I initially opposed Kimbo's entrance into MMA, then supported it briefly, and now I'm mostly against it again.
But where Kimbo lost me was when he immediately challenged Tank Abbott to be his next opponent. That's when it started to look like he had no interest in becoming a real MMA fighter. He just wants to make some quick cash thumping on very beatable has-beens.
So fine, why shouldn't he get paid? We all sell what we have, whether it's violence or business acumen or, in the case of the ring girls, the ability to smile and hold a sign at the same time.
But does anybody think this fight will actually be interesting to watch? It's being sold purely on name value, which the promoters hope will be enough to get butts in the seats. And while it may be enough to draw a certain type of crowd, you have to wonder what people are coming to see. An MMA fight between two skilled, ambitious competitors? No. A backyard brawl with different scenery and six dollar beers? Probably.
Of course, he could always land a big haymaker and upset Kimbo, but what would that do to change the landscape of the MMA world or your perception of either fighter? It's not that I'm against this fight. I'm just against the reasons for this fight.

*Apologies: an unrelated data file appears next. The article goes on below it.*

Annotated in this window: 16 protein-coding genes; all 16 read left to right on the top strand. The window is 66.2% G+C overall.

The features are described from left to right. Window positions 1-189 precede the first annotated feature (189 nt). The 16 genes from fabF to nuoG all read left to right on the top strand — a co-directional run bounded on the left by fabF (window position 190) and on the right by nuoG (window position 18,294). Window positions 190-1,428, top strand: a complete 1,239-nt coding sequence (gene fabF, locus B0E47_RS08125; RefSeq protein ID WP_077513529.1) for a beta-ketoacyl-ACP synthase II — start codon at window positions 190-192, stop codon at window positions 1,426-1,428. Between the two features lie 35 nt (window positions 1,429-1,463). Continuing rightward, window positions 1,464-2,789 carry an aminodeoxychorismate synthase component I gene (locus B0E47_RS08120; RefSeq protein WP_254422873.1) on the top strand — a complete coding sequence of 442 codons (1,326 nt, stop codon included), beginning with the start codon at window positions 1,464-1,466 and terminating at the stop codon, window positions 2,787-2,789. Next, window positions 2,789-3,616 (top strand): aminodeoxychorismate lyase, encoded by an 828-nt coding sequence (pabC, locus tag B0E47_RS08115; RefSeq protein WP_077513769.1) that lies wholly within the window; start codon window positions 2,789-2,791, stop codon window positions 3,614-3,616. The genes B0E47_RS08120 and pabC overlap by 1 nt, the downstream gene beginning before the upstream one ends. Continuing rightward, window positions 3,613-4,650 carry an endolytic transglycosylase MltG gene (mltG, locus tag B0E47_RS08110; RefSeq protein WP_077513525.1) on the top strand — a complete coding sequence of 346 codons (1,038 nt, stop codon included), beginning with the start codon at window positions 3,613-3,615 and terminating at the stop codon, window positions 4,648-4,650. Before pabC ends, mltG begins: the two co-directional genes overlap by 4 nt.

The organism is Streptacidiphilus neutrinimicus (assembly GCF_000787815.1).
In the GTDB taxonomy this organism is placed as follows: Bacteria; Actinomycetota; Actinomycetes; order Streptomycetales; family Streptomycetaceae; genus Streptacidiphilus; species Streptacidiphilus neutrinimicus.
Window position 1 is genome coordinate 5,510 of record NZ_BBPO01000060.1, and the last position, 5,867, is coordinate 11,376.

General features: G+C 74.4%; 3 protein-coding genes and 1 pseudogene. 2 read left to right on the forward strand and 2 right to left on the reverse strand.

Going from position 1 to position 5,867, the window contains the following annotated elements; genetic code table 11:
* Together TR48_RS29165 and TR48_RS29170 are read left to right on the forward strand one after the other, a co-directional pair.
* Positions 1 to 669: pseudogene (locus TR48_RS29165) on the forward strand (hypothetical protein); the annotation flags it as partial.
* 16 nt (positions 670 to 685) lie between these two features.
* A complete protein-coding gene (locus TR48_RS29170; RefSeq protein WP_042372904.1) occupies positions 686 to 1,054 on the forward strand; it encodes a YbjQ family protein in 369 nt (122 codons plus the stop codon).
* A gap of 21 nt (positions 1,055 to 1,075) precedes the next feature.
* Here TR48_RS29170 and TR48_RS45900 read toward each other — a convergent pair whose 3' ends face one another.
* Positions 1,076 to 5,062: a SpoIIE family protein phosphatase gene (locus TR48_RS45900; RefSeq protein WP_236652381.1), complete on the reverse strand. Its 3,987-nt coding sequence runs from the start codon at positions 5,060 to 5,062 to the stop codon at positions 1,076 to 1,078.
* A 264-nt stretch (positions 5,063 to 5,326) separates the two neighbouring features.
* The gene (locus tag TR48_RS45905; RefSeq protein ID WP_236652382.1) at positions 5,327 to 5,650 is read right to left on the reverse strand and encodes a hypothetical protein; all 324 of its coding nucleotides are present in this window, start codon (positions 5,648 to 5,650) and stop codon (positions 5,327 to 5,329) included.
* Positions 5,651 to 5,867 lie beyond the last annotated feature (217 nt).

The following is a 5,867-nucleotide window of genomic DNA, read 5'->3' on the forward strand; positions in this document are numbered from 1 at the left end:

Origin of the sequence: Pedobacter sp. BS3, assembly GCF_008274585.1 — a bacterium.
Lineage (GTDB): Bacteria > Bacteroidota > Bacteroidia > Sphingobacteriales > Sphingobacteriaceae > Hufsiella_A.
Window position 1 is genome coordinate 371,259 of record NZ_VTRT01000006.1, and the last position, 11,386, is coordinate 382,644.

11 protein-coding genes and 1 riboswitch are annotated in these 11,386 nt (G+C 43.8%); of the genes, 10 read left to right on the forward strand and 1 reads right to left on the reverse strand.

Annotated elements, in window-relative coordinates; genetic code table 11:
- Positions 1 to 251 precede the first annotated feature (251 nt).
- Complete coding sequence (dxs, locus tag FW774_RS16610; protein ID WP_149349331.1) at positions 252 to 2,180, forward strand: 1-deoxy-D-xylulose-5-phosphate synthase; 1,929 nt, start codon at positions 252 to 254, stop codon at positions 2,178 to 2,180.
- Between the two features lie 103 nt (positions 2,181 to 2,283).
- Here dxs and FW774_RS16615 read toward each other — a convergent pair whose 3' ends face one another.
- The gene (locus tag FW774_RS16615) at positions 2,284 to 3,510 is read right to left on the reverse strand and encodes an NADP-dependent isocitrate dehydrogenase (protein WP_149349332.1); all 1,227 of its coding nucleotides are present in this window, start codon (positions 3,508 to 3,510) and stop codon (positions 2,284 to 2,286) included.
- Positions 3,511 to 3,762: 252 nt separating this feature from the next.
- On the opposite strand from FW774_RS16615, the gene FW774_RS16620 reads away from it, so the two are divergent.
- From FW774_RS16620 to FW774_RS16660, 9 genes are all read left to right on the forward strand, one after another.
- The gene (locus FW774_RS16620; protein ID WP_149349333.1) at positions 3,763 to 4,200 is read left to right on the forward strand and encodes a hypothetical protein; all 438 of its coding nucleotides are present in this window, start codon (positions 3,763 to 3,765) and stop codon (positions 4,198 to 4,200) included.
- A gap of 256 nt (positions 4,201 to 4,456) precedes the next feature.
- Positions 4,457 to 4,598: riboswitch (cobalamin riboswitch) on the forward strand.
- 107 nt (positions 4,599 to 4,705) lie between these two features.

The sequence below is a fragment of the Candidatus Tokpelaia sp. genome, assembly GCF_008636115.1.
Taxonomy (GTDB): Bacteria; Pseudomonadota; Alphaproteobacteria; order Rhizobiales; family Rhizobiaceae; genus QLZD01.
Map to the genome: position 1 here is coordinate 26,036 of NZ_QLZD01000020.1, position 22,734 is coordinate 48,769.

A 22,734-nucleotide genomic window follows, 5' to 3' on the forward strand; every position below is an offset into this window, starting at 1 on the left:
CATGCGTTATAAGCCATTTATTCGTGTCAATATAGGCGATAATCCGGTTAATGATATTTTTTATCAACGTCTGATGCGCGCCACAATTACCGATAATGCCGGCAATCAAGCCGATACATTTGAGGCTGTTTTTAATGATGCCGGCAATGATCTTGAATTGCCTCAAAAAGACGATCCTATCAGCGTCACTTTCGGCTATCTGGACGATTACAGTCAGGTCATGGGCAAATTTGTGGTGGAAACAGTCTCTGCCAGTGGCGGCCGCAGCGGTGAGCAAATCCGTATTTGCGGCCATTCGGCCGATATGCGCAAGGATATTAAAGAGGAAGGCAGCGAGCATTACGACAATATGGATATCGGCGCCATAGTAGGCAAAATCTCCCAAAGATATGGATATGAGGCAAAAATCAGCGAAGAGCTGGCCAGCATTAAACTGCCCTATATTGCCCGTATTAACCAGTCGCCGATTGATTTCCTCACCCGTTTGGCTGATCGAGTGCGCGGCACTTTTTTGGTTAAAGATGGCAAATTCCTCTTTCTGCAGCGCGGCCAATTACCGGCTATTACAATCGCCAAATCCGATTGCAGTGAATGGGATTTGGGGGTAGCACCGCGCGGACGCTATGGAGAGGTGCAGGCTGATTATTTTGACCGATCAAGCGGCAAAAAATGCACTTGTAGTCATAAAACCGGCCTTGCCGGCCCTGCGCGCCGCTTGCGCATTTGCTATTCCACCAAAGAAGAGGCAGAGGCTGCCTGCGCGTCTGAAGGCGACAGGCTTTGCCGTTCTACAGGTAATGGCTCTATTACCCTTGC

Riddle me this Ben, how is Kimbo vs Tank any different than Matt Hughes vs Royce Gracie or any of the Tito Ortiz vs Ken Shamrock fights the UFC treated us to in the last couple of years?
How is it that the late PRIDE was so often held up as the gold standard of world-wide MMA when their bread and butter was spectacles, many of them more grotesque and less competitive than Kimbo/Tank?
If your objection to the Kimbo/Tank fight is not the fight, but the "reasons for the fight" why are you not objecting to the rumored Chuck Liddell vs Wanderlei Silva matchup? That match certainly has little bearing on the rankings and is solely being promoted to put butts in seats.
Takanori Gomi himself defended the spectacle approach to MMA matchmaking in a (now deleted) interview on Sherdog:
"It's necessary, so it's not really a bad thing," Gomi says. "You can't have title fight after title fight after title fight, because most people will not be able to follow it and get involved. You need to have entertainment for those who don't watch too often or may be watching for the first time to say, `Ah, those fights were entertaining. Let's watch this show again, next time they put on one.' Besides, doesn't your country enjoy fighters like Charles Bennett?"